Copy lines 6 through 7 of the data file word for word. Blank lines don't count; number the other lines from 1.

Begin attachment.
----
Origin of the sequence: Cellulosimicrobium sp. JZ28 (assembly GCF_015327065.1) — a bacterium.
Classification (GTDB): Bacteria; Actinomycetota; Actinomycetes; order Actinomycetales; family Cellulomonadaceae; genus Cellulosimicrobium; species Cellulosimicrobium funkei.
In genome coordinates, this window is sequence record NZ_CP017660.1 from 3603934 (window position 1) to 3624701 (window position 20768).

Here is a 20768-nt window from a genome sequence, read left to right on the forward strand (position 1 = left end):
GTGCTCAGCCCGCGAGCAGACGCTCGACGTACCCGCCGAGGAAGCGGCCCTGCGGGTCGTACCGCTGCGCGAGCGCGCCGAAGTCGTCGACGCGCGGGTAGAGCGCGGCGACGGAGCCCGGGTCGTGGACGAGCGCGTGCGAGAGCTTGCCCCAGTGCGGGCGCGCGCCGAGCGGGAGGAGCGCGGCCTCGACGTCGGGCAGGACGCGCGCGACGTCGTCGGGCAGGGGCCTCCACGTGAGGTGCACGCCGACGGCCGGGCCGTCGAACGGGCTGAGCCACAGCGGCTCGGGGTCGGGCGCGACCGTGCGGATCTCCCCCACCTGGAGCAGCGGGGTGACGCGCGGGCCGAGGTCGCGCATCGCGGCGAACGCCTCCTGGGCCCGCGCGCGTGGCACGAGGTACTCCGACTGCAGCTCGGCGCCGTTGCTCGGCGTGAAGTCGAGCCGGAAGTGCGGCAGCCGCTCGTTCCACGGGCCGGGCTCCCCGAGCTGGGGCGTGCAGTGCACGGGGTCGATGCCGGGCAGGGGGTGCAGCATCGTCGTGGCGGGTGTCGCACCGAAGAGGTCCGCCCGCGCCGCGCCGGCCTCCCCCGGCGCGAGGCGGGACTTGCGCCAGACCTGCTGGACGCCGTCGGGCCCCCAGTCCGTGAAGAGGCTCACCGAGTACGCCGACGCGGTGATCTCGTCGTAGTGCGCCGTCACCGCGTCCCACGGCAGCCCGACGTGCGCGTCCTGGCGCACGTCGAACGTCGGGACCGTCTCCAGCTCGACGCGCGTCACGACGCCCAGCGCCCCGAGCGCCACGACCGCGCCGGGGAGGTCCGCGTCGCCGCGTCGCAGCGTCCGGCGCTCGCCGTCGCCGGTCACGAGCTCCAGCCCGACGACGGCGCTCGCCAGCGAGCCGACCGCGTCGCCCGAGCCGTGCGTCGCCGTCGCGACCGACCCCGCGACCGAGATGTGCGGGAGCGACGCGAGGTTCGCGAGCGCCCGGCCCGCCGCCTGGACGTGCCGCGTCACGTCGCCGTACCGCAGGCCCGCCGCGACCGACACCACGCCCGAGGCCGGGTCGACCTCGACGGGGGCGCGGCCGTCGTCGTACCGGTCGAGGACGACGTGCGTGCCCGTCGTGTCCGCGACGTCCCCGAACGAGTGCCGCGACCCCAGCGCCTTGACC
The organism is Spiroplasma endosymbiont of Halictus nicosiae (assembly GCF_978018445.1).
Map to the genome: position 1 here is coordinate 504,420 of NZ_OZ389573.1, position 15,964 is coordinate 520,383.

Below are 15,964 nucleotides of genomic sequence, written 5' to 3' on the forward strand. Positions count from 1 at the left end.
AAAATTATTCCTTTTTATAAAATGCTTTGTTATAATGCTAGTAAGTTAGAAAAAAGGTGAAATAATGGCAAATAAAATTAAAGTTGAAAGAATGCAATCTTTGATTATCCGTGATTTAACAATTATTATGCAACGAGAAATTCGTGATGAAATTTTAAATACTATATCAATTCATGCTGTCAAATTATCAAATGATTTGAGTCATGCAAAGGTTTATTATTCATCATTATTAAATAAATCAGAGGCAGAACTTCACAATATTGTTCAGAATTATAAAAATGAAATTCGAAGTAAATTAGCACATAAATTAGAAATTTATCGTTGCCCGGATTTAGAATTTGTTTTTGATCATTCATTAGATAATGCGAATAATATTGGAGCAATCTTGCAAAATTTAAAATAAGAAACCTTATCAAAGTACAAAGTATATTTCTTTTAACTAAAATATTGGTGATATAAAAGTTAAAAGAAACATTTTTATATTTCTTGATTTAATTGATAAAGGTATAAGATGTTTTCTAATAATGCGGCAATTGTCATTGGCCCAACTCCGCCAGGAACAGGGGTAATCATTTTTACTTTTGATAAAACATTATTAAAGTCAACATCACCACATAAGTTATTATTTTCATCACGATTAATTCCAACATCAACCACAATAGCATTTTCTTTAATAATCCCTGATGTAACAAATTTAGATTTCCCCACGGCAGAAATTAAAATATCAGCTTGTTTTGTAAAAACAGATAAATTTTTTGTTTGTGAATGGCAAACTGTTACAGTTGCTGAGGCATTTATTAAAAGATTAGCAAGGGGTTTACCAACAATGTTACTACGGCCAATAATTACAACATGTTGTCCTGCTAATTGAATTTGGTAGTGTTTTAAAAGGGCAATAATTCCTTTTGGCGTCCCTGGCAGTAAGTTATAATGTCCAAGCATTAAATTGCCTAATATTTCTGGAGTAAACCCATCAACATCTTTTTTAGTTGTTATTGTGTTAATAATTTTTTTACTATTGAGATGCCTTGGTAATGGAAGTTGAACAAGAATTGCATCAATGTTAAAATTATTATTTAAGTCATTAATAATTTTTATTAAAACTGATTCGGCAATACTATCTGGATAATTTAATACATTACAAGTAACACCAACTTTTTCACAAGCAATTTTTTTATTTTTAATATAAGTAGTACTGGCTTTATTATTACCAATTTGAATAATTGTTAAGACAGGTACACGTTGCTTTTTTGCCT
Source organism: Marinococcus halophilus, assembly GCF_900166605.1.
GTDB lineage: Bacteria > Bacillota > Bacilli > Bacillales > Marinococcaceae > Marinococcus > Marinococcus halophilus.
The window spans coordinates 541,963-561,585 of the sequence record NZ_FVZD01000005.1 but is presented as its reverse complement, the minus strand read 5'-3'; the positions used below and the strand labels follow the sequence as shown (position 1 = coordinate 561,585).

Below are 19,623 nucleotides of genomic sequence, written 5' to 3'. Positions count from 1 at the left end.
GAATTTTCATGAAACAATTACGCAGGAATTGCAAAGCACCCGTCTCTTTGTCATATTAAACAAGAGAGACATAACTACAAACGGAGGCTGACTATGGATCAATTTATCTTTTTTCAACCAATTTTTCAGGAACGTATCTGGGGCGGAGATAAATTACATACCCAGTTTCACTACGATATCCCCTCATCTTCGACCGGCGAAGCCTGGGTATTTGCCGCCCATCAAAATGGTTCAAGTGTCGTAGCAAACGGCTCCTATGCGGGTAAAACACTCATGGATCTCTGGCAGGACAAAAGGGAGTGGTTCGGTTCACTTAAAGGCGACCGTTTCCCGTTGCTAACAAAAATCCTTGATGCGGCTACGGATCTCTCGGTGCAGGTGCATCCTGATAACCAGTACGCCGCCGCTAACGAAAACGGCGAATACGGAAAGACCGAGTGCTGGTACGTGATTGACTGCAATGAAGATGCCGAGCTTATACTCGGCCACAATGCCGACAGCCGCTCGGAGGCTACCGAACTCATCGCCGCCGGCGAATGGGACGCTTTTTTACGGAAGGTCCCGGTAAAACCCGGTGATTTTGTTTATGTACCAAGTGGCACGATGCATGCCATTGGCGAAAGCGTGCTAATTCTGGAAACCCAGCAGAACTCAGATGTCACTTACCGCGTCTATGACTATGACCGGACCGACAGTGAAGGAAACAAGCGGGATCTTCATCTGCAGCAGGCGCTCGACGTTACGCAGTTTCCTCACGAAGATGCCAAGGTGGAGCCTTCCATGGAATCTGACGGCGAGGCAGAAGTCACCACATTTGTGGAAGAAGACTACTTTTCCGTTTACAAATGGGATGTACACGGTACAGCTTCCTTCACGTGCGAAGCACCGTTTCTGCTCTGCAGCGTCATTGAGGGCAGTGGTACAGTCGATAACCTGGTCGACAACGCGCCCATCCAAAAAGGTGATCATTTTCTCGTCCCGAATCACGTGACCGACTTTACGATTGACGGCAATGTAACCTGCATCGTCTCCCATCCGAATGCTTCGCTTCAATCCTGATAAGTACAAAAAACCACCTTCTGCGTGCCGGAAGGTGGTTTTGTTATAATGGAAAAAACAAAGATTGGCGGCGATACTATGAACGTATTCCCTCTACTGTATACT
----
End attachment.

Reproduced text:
The organism is Spiroplasma endosymbiont of Halictus nicosiae (assembly GCF_978018445.1).
Map to the genome: position 1 here is coordinate 504,420 of NZ_OZ389573.1, position 15,964 is coordinate 520,383.